Saturday, June 04, 2005
Pork before Principle -- the fundamental nature of politics.
There's been much political to-do around here of late about the proposed building of a pro football stadium / convention center some blocks north of where I live in Manhattan -- with the decision deadline imminent as the proposal is an integral part of New York City's bid to host the 2012 Olympics.
The nature of the city's idiotic land use rules that allow enough of America's supposedly most valuable real estate to remain a wasteland to have enough room to build a pro-football stadium on it has been discussed previously. But that's another story.
The final vote on the stadium has repeatedly been put off due to the Hamlet-like indecision of one of the three political leaders who must approve it, Democratic State Assembly leader Sheldon Silver (the others being Republicans Governor George Pataki and State Senate leader Joe Bruno).
What could cause such indecision, about a project so long studied?
Friday was supposed to be the final decision day, yet once again...
Crucial Vote on Manhattan Stadium Is Put OffLet's try to imagine a world where when the Mayor of New York City says a $300 million investment by the state in a particular area of the city would be beneficial to all, the State's top political leaders study and consider the proposal on the merits. A world in which, upon reasonable study and reflection, they then state outright, in clear and unambiguous language, that they consider the project good or bad, and decide accordingly -- instead of merely wondering aloud about it all as deadlines arrive and are postponed.
...The delay threw the stadium's fate back onto Albany's murky trading floor of favors and promises, and set up an expected frenzied weekend of talks intended to change Mr. Silver's mind.
Once again, the project that has become...the subject of negotiations over political needs hundreds of miles apart, from the future of downtown Manhattan after 9/11 ... to the revival of depressed towns upstate.
City and state officials said they were preparing a broad package of incentives to lure businesses back downtown - appealing to Mr. Silver, who has made such an effort his pet project...
When Mr. Silver gave him a glimmer of hope that he could still possibly be persuaded to vote yes with more negotiation, [Mayor] Bloomberg conferred with the governor who agreed to delay the vote, the aide said...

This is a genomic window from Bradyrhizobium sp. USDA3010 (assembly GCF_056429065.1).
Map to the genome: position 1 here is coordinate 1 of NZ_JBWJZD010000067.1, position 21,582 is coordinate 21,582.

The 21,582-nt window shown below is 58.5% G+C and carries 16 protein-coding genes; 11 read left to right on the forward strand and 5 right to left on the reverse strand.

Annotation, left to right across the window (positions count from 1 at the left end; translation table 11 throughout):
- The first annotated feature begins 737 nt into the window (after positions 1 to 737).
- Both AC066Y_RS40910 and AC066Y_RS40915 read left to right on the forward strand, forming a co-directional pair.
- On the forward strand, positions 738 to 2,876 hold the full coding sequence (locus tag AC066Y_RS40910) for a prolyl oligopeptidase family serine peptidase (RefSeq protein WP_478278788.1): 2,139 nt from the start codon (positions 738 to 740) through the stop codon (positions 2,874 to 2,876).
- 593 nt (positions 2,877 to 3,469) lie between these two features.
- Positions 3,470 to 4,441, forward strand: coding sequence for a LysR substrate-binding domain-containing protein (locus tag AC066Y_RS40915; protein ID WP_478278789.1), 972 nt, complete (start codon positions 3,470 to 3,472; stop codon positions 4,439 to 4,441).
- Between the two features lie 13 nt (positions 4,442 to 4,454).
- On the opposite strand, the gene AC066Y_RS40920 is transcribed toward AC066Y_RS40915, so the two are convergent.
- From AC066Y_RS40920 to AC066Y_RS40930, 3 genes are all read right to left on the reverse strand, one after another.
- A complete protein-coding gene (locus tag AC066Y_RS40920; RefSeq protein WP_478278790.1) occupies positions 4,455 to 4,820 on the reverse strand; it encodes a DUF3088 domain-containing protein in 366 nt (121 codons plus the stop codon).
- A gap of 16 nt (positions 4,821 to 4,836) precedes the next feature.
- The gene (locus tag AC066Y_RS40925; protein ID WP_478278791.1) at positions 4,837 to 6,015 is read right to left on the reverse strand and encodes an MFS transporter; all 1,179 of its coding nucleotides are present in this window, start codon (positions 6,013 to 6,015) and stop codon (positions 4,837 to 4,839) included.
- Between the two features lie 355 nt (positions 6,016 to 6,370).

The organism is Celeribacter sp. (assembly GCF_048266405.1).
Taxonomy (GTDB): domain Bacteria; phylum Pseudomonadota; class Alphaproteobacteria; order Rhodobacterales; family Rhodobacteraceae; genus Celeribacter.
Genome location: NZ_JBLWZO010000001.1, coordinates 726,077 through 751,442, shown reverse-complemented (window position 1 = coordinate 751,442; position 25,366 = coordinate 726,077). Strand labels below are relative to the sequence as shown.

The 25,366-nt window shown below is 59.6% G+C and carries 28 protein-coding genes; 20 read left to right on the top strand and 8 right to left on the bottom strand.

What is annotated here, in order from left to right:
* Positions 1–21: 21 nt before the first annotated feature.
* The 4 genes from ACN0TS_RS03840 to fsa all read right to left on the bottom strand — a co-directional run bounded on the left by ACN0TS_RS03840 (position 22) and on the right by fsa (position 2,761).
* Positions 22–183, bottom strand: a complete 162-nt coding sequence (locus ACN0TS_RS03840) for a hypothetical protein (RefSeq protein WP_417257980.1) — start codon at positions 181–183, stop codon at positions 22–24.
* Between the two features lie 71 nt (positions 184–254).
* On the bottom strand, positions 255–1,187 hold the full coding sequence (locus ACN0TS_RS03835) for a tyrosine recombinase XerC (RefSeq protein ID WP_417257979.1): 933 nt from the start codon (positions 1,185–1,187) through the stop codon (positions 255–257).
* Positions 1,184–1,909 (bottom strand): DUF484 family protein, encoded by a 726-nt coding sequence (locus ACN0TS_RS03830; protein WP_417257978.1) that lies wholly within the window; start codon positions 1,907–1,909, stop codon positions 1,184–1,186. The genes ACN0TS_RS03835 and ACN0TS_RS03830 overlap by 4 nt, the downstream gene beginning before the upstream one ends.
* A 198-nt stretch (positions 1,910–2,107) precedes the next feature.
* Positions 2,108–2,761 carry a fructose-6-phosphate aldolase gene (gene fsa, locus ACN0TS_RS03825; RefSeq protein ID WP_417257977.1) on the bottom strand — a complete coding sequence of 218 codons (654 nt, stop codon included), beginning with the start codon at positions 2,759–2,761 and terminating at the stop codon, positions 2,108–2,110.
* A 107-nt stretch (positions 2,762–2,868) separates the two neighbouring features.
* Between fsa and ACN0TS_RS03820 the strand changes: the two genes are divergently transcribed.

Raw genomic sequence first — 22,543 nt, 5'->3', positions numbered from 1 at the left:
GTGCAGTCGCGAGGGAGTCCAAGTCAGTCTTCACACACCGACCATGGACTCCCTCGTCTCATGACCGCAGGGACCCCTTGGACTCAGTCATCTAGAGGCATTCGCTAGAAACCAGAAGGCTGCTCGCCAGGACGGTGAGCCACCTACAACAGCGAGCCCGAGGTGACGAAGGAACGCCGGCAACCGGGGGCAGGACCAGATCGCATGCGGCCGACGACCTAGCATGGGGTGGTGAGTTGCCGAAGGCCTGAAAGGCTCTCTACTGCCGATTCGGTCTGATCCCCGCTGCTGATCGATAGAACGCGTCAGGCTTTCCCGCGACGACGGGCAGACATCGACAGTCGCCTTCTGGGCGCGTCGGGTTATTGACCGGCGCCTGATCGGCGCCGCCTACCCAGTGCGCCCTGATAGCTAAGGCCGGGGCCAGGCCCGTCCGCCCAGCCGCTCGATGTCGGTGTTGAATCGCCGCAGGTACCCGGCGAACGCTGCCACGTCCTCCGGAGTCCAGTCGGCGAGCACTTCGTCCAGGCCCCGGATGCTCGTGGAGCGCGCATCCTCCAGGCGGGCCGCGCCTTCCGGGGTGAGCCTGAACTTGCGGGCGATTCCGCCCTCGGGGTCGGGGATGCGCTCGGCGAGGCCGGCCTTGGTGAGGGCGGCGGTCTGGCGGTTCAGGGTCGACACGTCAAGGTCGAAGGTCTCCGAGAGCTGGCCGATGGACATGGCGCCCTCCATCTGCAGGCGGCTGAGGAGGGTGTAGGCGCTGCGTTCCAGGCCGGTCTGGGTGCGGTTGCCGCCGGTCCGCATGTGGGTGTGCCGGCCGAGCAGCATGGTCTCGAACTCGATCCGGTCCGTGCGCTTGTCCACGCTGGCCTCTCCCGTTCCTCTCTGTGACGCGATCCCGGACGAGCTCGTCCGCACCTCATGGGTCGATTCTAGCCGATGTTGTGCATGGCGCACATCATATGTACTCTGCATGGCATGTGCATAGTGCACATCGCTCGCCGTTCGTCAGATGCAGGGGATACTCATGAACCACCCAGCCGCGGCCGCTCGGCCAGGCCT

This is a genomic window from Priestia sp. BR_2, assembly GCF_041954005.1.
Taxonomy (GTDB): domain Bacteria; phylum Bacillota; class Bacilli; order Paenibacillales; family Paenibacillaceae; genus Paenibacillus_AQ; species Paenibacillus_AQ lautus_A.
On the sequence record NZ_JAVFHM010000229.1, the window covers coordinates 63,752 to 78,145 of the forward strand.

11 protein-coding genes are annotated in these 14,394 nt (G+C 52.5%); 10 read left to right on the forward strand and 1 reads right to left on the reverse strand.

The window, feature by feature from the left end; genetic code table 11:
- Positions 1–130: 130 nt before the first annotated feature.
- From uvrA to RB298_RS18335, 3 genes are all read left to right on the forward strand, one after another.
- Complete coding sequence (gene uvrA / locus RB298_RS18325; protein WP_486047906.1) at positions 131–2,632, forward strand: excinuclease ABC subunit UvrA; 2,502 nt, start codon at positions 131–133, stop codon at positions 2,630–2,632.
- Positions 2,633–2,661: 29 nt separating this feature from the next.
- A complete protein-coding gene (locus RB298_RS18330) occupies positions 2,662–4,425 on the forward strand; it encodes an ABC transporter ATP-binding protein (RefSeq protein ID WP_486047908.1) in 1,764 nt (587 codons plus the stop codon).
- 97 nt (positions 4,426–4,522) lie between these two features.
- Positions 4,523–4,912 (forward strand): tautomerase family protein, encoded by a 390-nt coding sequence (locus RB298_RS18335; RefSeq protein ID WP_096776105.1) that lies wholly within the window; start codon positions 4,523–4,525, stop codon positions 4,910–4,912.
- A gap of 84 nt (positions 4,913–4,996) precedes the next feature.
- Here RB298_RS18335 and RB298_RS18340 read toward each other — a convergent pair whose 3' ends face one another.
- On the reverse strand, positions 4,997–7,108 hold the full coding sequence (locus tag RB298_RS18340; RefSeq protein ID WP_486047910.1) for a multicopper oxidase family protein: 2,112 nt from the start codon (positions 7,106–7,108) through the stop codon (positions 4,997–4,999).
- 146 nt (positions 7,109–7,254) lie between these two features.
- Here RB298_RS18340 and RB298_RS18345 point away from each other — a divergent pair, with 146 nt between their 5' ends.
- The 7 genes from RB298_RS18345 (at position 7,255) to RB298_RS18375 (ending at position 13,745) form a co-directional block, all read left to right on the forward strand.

Both [Silver and Bruno] have expressed increasingly stronger misgivings about the project in recent days ... Both have wondered whether it makes sense, if the city does not get the 2012 Olympics, to build a stadium that would serve as the home of the Jets football team.
But in Albany's culture of compromise and deal-cutting, lawmakers and lobbyists were unsure if that meant that the two men were really against the proposal, or staking out bargaining positions...
... [meanwhile] State officials have said that if the state spends $300 million on the Manhattan stadium, Senator Bruno is expected to seek a commitment of at least that much money for other, unrelated projects upstate. As a result, the stadium and its side deals could cost the taxpayers far more than the subsidies now planned.... [NY Times]
Oh, for such a world!
Instead we have our world in which the project approval decision is made by one political leader saying, "If you want $300 million for the lower west side, am I going to get $300 million for my downtown district?" ... and the other saying, "Am I going to get $300 million for 150 miles upstate from here?" If the answers are "yes", we get a project worth (perhaps) a $300 million investment at a cost to the fisc of $900 million. If "no" then even if the project is worth well more than the $300 million asked for it, it is scuttled.
Of course I want politicians designing a national health care system for us all!
Sorry, that was a digression.
I said before that the city's insane land use rules were another story. That was a mistake -- they are part of the same story, of course.
The area where the stadium is proposed to be built is blighted because the government has zoned it so it can be developed only for light manufacturing -- which substantively doesn't exist in New York City. So economic and profitable commercial development there effectively is legally prohibited.
If instead this land in mid-Manhattan -- the very heartland of world capitalism -- was free to be developed by the market, then it would already be commercially developed. And then, of course, no special government-subsidized project (like a football stadium) would be needed to develop it ... and the politicians who today are called upon to sign off on the zoning changes to make the project possible couldn't extract a fee -- such as $600 million of pork -- for doing so.
Is it any wonder that politicians are so skeptical about untrammeled, free-market development?
New York Board Rejects NYC Stadium Planbut not really...
In the end ...Pataki's representative voted for it. Representatives of Silver and Bruno abstained...
The state board could reconsider the issue again later. But without Silver's support, the state funding cannot move forward.
"This plan is at best, premature," Silver said, indicating he was willing to continue talking about the issue.
Mayor Michael Bloomberg had heavily lobbied Silver in recent days for support of the stadium. "If we don't have a stadium, we cannot get the Olympics," Bloomberg said...
Silver said the West Side stadium project and its related commercial development would hamper efforts to redevelop lower Manhattan, which he represents... [AP]